Minds of Winter by Ed O'Loughlin
A modern-day tale set in the Arctic Circle unfolds as the past is revealed.
There are a lot of characters and narrative threads in Ed O'Loughlin's Minds of Winter. The story moves between the chance encounter of present-day Nelson and Fay, and the past, beginning in 1841 with the Franklin Northwest Passage expedition. But it's also a story about Canada's Arctic, the north that has become an integral part of Canadian identity.
The story includes the real-life mystery of the Arnold 294 chronometer, which was lost in the Arctic during the Franklin expedition and then reappeared over 100 years later in Britain. It's also about the mystery surrounding the expedition—the rumours of cannibalism, why the men perished, and what happened to that missing chronometer. But it's also about Nelson and Fay, who are both searching for someone, and realize very quickly into their unlikely alliance that they might just be after the same information.
In the backdrop is always the presence of the harsh and majestic Canadian weather—blocking traffic and grounding planes one minute and showing the awe-inspiring Northern Lights the next. It's a constant in this novel, as relevant now as it was in 1841, revealing and hiding secrets and stopping time.
Q&A WITH AUTHOR ED O'LOUGHLIN
Q: What is the one thing you hope readers will walk away with after reading your novel?
A: I hope they walk away with a sense of the mysteriousness and infinite possibilities of the world we live in, and the beauty of what we have.
Q: How does the setting influence the narrative?
A: The novel is about the northern setting. The setting was the point of it. Having to have characters and history came second. I wanted to write about the map, I wanted to write about the polar regions and how mysterious and uncanny they are. And in the end, I had to find characters to dress it up. You can't just write about geography. You have to write about people. And so a geographical novel becomes a historical novel.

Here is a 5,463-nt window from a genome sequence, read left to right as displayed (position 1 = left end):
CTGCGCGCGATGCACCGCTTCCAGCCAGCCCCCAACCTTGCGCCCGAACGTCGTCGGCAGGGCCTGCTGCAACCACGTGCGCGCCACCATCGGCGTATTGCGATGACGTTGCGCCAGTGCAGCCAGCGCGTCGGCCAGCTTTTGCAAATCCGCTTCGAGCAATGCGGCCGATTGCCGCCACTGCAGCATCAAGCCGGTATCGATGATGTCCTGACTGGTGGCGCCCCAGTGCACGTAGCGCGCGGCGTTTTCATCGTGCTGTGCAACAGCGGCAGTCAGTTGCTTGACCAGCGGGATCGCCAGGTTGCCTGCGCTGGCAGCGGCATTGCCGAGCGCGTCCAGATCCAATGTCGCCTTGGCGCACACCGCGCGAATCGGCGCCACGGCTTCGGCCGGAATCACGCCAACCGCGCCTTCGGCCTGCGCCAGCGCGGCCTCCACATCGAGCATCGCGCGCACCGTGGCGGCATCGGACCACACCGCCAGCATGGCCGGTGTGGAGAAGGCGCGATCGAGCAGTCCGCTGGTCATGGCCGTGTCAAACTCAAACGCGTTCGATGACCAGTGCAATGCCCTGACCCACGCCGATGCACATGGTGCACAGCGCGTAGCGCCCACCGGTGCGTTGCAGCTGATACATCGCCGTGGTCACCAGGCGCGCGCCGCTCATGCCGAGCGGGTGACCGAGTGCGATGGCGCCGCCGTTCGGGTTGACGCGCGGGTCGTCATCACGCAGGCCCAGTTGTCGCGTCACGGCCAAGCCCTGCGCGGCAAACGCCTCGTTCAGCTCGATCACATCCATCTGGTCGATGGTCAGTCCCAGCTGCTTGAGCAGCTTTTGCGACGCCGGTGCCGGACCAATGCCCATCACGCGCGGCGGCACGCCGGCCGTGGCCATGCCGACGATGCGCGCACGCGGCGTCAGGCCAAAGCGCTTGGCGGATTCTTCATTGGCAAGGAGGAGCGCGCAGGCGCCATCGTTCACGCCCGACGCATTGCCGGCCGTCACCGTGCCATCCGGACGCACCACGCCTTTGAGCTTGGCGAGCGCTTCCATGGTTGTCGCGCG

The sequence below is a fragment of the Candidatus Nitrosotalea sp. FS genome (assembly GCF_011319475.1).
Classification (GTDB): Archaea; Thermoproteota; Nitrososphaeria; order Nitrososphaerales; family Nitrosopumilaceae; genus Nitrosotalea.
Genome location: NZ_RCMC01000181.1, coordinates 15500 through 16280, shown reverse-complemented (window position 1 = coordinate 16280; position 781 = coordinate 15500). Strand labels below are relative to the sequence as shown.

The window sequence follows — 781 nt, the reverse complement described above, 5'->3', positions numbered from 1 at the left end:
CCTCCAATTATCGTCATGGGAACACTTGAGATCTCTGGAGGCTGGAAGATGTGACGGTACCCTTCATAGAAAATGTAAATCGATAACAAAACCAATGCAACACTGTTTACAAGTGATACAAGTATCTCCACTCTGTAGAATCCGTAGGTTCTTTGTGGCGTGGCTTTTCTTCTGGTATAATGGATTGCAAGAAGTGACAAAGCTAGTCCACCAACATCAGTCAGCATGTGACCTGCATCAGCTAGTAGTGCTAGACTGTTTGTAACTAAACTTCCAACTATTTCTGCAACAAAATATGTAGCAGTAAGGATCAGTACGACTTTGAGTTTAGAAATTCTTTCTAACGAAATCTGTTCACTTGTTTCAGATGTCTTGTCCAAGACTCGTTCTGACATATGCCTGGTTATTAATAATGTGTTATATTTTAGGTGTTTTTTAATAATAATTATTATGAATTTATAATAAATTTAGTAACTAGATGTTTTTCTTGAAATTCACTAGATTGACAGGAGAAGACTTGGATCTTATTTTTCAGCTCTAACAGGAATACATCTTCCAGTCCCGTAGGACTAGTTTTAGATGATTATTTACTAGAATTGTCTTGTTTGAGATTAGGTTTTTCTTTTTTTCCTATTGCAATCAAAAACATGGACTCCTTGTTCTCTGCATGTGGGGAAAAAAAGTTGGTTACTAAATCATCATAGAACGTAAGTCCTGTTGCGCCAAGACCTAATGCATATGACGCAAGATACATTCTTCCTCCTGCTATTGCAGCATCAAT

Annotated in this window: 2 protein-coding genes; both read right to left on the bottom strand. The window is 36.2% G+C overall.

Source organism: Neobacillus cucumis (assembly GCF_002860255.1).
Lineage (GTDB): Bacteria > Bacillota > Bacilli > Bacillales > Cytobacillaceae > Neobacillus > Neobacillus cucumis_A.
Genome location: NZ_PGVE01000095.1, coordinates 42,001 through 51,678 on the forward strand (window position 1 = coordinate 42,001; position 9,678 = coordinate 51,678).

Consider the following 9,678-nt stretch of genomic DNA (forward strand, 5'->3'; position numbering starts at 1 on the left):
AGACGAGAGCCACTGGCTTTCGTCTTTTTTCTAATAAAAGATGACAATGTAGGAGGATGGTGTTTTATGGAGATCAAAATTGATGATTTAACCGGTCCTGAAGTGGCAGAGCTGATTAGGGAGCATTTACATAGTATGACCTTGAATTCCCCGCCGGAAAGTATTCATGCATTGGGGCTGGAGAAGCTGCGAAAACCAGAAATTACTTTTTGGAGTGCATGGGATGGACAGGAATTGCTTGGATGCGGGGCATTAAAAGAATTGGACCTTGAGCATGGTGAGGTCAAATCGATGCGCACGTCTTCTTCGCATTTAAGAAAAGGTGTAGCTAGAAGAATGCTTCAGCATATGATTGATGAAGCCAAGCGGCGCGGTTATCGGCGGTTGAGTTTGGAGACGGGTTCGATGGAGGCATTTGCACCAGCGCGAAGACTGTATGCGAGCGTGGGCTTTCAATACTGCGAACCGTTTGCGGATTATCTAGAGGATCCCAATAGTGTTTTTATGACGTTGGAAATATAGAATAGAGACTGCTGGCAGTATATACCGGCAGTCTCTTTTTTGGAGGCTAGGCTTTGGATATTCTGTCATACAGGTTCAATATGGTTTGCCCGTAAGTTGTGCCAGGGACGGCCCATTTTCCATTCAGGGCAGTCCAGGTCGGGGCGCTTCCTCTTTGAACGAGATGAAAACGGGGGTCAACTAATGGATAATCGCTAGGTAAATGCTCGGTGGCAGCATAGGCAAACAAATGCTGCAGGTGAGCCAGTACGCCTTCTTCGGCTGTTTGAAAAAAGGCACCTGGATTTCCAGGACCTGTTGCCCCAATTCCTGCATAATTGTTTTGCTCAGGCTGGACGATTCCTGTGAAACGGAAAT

Q: How do your own personal experiences come through in the book?
A: It's a deeply personal book, and has a lot to do with my life in the last—actually all my life. But in no way is it direct, it's all very indirect. I am writing about myself, and I think all authors are writing about themselves. But I chose to do it in a sneaky, roundabout way so its all hidden and coded and I don't think anyone will figure it out.
Ed O'Loughlin, author of Minds of Winter.
Q: What do you think sets Canadian writers apart?
A: Nothing sets them apart. There is no school of Canadian writing. There are certain tropes and preoccupations you see again and again in English literature and American literature and Irish literature, but Canadian writers just seem to write about whatever the hell they want to. Which is great. That would be my attitude. I wouldn't want to write that Irish novel over and over again. Canadian literature, it's just about everything.
Q: What is your favourite Canadian book?
A: The one that kind of astounded me the most when I first red him was Robertson Davis, his Toronto trilogy about academics and defrocked priests and weird Anglicans. It goes back to the last question you asked me, in that it was not what you would expect from this Canadian writer. He took this high-Tory very learned very old world sensibility and dropped it right down into Northern Ontario.
Minds of Winter (Anansi) by Ed O'Loughlin, $21, amazon.ca.
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